Diabetes Affecting Your Eyes and 7 Signs of Diabetic Eyes

In the US, diabetes is becoming a more and more worrisome problem.


In the US, diabetes is becoming a more and more worrisome problem. Diabetes affects about 30 million people over the age of 18, both those who know they have it and those who don't. This is about 30% of the population. Diabetes can be very bad, especially for the eyes, which are called "diabetic eyes." At the Southside Medical Center in Atlanta, Georgia, our goal is to set the bar for quality healthcare that is also affordable. This includes eye exams for people with diabetes.

What are the different kinds of diabetes?

There are different kinds of diabetes, and how to treat it depends on which kind a person has. Not all types of diabetes are caused by being overweight or by things related to being overweight. Diabetes can be there from the time a person is a child.

Type 1 Diabetes

Some people call type 1 diabetes "juvenile diabetes," which means that the body can't make enough insulin. When someone has type 1 diabetes, they need insulin and must give themselves fake insulin every day to make up for it.

Type 2 Diabetes

People with type 2 diabetes don't have trouble making insulin, which is different from people with type 1 diabetes. The problem is that the cells in the body don't respond to it as well as they would in someone without type 2 diabetes. Type 2 diabetes is the most common kind of diabetes that doctors see. It is strongly linked to being overweight.

Gestational Diabetes

During pregnancy, insulin may not work as well in the body. Most of the time, it's a short-term problem that doesn't happen to all women or during every pregnancy. Most of the time, gestational diabetes goes away after a woman gives birth.


How Does Diabetes Develop?

Testing your eyesight is important because it lets you keep track of how your vision is changing. Getting regular eye tests is a very important way to catch eye problems early and treat them. If you have diabetes and notice any of the following, you might need an eye exam for diabetics.

1. You can see better at night now

When you drive, how well can you see other cars on the road? What about signs on the streets? When you start to have trouble seeing at night, it's often the first sign that something is wrong with your eyes. Some common signs are seeing halos around lights and having trouble telling things apart at night.

2. Bleeding or an infection

A vision change isn't the only reason to get an eye check. They also let your doctor see how healthy your eyes and the area around them are as a whole. Sometimes a discharge means you have an infection, and some illnesses go away on their own. Most of the time, though, they not only need medical help but can also spread to other people. If something is wrong with the eyes, they might itch, be red, or leak fluid.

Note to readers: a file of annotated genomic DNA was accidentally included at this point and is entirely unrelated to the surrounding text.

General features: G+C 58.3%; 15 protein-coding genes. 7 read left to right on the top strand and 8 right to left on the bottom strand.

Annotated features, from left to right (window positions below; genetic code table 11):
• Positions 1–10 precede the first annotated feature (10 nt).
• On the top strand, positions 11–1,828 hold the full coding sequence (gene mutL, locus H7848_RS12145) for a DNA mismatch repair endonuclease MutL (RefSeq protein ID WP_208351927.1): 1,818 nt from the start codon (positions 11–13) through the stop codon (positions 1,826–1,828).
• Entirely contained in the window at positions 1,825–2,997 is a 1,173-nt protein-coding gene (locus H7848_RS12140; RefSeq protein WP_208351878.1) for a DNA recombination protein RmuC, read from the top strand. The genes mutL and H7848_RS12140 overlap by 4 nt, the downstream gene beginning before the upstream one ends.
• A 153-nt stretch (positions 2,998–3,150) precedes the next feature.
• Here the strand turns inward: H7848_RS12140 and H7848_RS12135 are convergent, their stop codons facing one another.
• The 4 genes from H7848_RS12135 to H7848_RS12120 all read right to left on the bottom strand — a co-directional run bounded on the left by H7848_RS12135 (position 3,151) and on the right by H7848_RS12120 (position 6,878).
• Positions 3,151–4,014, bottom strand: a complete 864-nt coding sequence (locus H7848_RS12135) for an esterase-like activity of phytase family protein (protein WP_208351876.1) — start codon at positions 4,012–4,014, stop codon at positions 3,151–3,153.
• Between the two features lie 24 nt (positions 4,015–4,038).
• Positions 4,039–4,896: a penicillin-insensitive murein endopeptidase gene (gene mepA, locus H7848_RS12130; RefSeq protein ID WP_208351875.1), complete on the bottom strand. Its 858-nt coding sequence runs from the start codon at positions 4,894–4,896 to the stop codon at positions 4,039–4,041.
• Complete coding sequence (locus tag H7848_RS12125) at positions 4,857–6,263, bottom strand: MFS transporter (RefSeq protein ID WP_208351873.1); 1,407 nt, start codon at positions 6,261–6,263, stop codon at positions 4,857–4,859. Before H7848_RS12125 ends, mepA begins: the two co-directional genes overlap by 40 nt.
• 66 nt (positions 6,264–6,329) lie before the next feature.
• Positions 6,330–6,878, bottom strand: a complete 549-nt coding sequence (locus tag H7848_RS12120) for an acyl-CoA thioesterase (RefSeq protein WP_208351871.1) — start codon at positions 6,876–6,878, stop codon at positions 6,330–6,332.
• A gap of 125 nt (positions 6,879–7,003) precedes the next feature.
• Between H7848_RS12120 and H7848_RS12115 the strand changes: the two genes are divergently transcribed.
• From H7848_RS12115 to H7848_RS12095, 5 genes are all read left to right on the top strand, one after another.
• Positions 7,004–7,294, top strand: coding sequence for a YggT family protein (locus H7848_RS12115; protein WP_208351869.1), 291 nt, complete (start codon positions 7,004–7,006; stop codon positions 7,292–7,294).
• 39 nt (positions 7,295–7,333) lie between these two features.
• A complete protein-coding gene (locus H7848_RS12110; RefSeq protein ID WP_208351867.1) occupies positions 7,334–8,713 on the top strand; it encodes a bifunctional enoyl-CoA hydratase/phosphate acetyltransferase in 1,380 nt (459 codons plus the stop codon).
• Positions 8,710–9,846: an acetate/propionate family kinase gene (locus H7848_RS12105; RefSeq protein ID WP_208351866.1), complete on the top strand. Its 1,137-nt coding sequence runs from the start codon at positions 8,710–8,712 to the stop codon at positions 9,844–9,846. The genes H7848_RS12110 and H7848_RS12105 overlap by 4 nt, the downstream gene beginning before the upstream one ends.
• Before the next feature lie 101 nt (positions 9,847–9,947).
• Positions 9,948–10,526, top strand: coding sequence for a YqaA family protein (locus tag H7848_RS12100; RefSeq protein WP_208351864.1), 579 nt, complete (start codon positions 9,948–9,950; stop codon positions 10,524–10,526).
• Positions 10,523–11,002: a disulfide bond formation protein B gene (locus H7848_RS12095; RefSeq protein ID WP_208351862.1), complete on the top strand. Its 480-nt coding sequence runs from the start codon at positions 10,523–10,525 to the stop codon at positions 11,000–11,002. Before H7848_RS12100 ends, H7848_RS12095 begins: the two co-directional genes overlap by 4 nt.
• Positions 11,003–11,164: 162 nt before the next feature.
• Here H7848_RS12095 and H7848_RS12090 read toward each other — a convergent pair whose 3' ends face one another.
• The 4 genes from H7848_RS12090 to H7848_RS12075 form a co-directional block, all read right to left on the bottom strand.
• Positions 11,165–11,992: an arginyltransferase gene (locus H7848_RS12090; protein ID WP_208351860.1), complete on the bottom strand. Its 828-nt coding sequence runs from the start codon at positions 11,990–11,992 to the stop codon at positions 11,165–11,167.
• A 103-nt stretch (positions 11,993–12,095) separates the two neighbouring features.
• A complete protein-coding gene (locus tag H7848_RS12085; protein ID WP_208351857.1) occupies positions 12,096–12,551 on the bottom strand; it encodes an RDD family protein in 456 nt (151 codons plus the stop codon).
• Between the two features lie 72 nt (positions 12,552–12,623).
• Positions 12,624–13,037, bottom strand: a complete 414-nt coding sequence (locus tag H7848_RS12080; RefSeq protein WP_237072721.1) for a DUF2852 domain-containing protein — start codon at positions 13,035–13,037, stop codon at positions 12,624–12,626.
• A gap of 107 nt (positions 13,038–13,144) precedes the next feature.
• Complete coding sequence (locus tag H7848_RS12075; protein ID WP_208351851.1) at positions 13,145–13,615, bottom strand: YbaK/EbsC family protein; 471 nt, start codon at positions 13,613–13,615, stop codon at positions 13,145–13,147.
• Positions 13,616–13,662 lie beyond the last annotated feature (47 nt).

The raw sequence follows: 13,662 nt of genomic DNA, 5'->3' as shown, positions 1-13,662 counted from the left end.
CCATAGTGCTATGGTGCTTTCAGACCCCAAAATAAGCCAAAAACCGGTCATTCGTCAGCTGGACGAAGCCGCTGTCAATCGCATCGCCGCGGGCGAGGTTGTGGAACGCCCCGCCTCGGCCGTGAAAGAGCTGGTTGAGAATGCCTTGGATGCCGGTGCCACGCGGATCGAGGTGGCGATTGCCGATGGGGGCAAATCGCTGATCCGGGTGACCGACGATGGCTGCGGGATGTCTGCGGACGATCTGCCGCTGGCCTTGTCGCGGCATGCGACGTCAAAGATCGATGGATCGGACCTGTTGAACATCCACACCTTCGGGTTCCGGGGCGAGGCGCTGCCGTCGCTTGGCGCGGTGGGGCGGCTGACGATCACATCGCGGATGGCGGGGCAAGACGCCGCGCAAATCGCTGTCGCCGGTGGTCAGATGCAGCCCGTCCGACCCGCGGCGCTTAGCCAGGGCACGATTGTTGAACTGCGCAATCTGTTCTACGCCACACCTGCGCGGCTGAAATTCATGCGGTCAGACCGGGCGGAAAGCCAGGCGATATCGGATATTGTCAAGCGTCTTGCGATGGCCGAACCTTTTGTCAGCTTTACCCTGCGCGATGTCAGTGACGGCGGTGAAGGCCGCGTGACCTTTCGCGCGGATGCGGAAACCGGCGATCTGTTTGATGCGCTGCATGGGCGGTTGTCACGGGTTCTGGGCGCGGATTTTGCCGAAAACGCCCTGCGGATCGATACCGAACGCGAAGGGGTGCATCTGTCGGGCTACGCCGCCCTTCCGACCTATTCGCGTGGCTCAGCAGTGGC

3. Frequent Headaches

There are many things that can lead to headaches, such as muscle tension, worry, and inflammation. They can also happen when the way you see changes. If you're getting headaches or migraines more often than you used to, you may need to see a doctor about your diabetes.

4. Vision Disruptions

Vision problems include things like auras, black spots, or "floaters" that move across your eyes and can be a sign of a major eye problem. If things like this happen all of a sudden, even if you don't have a headache, you might want to see an eye doctor right away. These kinds of problems can sometimes be caused by serious conditions, like holes in the retina or a retina that has come loose.

5. Tired eyes all the time

Eye strain isn't something new, and people from all walks of life often feel it. It usually happens when someone spends too much time in front of a computer screen or tries to read too little text. But if the pain doesn't go away quickly after you rest your eyes or if it lasts for 3 days or more, it may be a sign of something more serious than simple eye tiredness.

6. Being sensitive to light

Your eyes may be more sensitive to light than normal if you have an infection, a scratch on the cornea, or a disease like meningitis. If you suddenly feel sensitive to light and it doesn't go away after a short time or comes back every now and then, you should talk to a doctor.

7. Trouble concentrating

Like eye pain, having trouble concentrating can be caused by things like small print or computer screens. But if you have trouble focusing on a single object in your field of vision or if you see blurriness when you try to focus on a single object, this could be a sign of a bigger problem.

Some people who have trouble focusing only have trouble when there is a certain amount of light. Sometimes the trouble seems to "skip" from one eye to the other. Even if it only happens sometimes, having trouble focusing is something that should be checked out at a diabetic eye exam to make sure there aren't any major problems.

When Is the Best Time to Schedule a Diabetic Eye Exam?

Schedule a diabetic eye exam as soon as you notice vision problems. If you’ve been diagnosed with diabetes or prediabetes, the wisest move is to schedule an eye exam regularly so as to catch anything before it becomes a problem. Vision issues can be hard to detect due to the fact that eye strain is something that’s commonly experienced by many people regardless of their health status.

Diabetes is increasingly common, though great strides have been made both in preventive care and in the treatment of diabetes. If you think you may be experiencing complications due to diabetes then you can click here for best diabetes medicine.